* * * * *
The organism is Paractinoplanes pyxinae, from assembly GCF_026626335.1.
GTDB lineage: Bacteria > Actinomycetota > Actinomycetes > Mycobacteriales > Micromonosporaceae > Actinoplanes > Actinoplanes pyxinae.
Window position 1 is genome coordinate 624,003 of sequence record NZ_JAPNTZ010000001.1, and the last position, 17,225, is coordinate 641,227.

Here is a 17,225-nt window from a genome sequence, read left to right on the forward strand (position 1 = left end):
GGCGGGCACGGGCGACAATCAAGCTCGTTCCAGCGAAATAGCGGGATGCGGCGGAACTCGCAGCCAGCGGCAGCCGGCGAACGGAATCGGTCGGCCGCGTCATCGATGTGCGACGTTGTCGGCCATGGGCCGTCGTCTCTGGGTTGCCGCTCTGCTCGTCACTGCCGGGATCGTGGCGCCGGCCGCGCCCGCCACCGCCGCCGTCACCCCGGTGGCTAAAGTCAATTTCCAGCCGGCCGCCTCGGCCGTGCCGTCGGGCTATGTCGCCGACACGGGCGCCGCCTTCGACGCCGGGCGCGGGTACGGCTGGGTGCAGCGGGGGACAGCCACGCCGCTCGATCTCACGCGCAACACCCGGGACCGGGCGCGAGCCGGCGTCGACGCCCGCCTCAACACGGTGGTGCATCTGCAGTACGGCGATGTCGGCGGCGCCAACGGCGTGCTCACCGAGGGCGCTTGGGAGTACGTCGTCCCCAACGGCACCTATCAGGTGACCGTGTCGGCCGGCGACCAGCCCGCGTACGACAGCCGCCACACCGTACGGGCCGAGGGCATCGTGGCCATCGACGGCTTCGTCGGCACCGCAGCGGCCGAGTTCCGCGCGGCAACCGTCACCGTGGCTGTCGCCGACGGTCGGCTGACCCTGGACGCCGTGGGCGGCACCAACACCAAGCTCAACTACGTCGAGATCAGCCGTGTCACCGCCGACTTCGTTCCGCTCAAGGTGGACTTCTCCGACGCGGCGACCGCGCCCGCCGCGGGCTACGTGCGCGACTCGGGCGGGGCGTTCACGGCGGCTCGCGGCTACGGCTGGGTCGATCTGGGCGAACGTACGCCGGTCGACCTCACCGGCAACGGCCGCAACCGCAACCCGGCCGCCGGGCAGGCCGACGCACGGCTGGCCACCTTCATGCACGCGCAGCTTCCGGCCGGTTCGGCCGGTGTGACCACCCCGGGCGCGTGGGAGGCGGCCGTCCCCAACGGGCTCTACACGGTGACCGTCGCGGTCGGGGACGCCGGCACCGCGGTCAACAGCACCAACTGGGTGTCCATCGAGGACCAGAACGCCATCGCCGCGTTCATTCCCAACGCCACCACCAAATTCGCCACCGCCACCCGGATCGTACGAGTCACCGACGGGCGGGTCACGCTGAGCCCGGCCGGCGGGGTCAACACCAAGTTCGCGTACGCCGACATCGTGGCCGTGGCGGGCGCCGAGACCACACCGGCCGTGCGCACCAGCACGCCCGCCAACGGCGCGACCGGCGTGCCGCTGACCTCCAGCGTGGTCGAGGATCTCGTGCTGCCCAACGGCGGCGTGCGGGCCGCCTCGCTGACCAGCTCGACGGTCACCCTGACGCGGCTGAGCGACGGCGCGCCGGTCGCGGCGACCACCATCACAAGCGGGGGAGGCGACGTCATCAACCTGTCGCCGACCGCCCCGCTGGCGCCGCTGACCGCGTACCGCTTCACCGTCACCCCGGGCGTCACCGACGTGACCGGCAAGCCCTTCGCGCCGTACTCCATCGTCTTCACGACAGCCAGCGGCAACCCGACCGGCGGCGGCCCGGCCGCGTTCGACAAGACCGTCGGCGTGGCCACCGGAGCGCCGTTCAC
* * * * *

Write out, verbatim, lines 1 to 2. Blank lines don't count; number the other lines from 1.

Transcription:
The organism is Paractinoplanes pyxinae, from assembly GCF_026626335.1.
GTDB lineage: Bacteria > Actinomycetota > Actinomycetes > Mycobacteriales > Micromonosporaceae > Actinoplanes > Actinoplanes pyxinae.